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Tuesday, 15 January 2013

The Good and Bad about Booksignings

Hi Everyone

I haven't posted here for quite sometime apart from posting some interviews with my new author friends. I have been quite busy with work and family and also some health problems. But I am back and this years regime is family,write, blog, re-enactment, sell books and take care of house. So, I'll go back a little and tell you whats been happening in the last couple of months.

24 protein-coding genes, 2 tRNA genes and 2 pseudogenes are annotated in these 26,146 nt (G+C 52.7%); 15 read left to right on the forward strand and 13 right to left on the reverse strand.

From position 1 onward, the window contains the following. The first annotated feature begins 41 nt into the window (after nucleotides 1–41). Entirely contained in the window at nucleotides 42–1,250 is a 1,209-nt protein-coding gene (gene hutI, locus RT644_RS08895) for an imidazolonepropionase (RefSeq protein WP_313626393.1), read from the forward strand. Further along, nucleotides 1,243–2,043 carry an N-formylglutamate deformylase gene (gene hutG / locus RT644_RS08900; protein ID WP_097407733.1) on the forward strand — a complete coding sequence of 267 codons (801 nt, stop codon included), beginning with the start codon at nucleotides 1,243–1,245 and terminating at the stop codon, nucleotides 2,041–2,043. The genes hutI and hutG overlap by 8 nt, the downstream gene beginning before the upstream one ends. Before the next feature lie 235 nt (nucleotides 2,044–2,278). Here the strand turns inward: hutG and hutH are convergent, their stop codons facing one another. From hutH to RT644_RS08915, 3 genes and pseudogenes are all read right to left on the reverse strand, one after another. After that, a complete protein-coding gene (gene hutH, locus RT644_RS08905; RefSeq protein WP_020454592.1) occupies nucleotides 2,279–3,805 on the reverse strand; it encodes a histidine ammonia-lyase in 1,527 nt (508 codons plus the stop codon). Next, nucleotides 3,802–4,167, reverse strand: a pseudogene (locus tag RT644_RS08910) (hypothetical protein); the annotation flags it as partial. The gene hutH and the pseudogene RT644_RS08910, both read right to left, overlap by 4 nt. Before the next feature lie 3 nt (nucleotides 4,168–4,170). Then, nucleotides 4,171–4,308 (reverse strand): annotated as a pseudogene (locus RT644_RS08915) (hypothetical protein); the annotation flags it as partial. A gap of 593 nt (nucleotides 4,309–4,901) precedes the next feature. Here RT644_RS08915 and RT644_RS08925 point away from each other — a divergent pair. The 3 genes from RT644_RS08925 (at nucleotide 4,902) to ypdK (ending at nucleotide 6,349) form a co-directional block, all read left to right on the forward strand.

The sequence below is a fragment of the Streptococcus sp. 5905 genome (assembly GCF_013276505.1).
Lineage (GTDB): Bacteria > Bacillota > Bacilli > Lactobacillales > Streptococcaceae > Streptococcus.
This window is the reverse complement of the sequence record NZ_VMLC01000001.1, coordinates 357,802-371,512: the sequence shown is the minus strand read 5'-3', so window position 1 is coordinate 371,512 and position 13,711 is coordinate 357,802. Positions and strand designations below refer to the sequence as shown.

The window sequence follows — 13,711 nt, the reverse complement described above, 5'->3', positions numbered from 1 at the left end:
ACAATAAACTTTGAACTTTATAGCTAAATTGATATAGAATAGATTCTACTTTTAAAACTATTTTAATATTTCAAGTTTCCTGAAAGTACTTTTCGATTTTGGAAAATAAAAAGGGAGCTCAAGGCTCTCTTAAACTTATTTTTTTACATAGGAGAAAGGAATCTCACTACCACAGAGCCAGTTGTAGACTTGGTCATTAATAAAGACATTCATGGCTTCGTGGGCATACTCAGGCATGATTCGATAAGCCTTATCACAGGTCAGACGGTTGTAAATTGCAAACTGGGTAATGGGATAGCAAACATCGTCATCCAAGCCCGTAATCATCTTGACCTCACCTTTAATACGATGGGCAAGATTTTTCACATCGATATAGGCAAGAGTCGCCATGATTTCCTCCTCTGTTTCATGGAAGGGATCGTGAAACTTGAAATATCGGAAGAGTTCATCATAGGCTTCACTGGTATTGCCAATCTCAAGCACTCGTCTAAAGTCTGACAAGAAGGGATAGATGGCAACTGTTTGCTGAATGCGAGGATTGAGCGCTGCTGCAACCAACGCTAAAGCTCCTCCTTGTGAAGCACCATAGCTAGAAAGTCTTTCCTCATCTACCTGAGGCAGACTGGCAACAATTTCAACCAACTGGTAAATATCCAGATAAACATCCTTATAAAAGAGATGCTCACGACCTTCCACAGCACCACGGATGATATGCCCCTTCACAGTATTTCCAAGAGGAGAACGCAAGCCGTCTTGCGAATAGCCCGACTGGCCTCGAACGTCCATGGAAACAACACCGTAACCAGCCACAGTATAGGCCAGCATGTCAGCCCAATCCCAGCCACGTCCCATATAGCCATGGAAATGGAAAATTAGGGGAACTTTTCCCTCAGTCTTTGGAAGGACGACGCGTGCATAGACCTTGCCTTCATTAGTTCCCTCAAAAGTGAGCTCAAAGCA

Well, I have had a couple of Waterstones signings, one in my home town of Crawley in September which was quite successful. I managed to sell 13 out of 15 books, which I consider for my genre and the fact that I am a new independent author, really quite good. I then had an event at Crawley Library which was indeed successful with about 36 people in attendance. I thought that my initial success at Crawley Waterstones and the good rapport I had built up with the staff would endear me to other Waterstone stores and I was obviously very naive to think that. We had heard the news that Waterstones were about to get very selective about who they had doing booksignings, but because Crawley had been so welcoming, I figured that it was not as bad as whatevery one was saying...well at storelevel any way. And so I gaily abandoned myself to calling stores around the Sussex area to arrange a booksigning event and found that a lot of stores were either down right rude in their rejection or apologetic, saying that although they would love to help Indie authors, they were not allowed to. This seemed to be going against what their head office was telling my publisher, Silverwoods Books, but it seemed that whilst they were advising their stores not to cancel any events that people were booked in for, they should not book anyone in future that could not  guarantee queues at the till. Well, how many indie and unknown authors could do that? One of the most startling things I was told by one of the store managers was that my book was far too expensive for their customers at 12.99. She stated that she was hardly able to sell a book at 8.99 let alone 12.99. I explained to her that it was priced that high because it was a big book, around 150000 words, plenty of book for your money. But no, she wouldnt give in even though I'd sold nearly all of my stock at Crawley Waterstones, a less afluent area. I later went on to sell out at another store despite the price being 12.99 and when i am only getting about £2 return on that then thats the only way I'd getting anything.